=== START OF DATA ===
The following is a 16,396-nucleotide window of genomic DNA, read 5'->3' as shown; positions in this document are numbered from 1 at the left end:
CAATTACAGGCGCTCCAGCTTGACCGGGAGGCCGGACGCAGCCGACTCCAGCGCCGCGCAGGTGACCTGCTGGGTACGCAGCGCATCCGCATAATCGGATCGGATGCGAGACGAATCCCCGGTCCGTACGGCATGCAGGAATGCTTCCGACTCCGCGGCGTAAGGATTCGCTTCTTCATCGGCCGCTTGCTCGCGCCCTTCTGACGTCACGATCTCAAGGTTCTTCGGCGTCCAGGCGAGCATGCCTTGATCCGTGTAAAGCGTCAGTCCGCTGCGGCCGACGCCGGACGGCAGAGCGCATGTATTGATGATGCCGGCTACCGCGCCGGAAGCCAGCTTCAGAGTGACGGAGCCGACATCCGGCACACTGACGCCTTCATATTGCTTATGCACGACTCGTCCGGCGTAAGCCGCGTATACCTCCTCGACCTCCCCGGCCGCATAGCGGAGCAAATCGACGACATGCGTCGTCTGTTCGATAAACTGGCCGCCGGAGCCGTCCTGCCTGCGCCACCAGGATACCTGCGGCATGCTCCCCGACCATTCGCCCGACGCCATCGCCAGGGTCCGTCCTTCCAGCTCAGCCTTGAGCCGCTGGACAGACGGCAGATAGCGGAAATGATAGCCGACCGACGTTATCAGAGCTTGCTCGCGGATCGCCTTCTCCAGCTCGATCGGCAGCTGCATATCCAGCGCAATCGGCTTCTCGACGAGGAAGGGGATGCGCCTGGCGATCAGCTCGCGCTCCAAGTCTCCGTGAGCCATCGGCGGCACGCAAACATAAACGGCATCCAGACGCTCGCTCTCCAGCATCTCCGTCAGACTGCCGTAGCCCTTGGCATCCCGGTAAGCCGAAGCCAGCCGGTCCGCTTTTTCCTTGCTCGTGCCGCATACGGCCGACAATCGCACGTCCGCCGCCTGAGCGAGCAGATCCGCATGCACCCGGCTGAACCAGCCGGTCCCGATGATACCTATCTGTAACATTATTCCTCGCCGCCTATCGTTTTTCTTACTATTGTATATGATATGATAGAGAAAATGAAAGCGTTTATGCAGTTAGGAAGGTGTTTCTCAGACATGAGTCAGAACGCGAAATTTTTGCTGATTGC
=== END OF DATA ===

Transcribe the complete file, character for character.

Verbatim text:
The following is a 16,396-nucleotide window of genomic DNA, read 5'->3' as shown; positions in this document are numbered from 1 at the left end:
CAATTACAGGCGCTCCAGCTTGACCGGGAGGCCGGACGCAGCCGACTCCAGCGCCGCGCAGGTGACCTGCTGGGTACGCAGCGCATCCGCATAATCGGATCGGATGCGAGACGAATCCCCGGTCCGTACGGCATGCAGGAATGCTTCCGACTCCGCGGCGTAAGGATTCGCTTCTTCATCGGCCGCTTGCTCGCGCCCTTCTGACGTCACGATCTCAAGGTTCTTCGGCGTCCAGGCGAGCATGCCTTGATCCGTGTAAAGCGTCAGTCCGCTGCGGCCGACGCCGGACGGCAGAGCGCATGTATTGATGATGCCGGCTACCGCGCCGGAAGCCAGCTTCAGAGTGACGGAGCCGACATCCGGCACACTGACGCCTTCATATTGCTTATGCACGACTCGTCCGGCGTAAGCCGCGTATACCTCCTCGACCTCCCCGGCCGCATAGCGGAGCAAATCGACGACATGCGTCGTCTGTTCGATAAACTGGCCGCCGGAGCCGTCCTGCCTGCGCCACCAGGATACCTGCGGCATGCTCCCCGACCATTCGCCCGACGCCATCGCCAGGGTCCGTCCTTCCAGCTCAGCCTTGAGCCGCTGGACAGACGGCAGATAGCGGAAATGATAGCCGACCGACGTTATCAGAGCTTGCTCGCGGATCGCCTTCTCCAGCTCGATCGGCAGCTGCATATCCAGCGCAATCGGCTTCTCGACGAGGAAGGGGATGCGCCTGGCGATCAGCTCGCGCTCCAAGTCTCCGTGAGCCATCGGCGGCACGCAAACATAAACGGCATCCAGACGCTCGCTCTCCAGCATCTCCGTCAGACTGCCGTAGCCCTTGGCATCCCGGTAAGCCGAAGCCAGCCGGTCCGCTTTTTCCTTGCTCGTGCCGCATACGGCCGACAATCGCACGTCCGCCGCCTGAGCGAGCAGATCCGCATGCACCCGGCTGAACCAGCCGGTCCCGATGATACCTATCTGTAACATTATTCCTCGCCGCCTATCGTTTTTCTTACTATTGTATATGATATGATAGAGAAAATGAAAGCGTTTATGCAGTTAGGAAGGTGTTTCTCAGACATGAGTCAGAACGCGAAATTTTTGCTGATTGC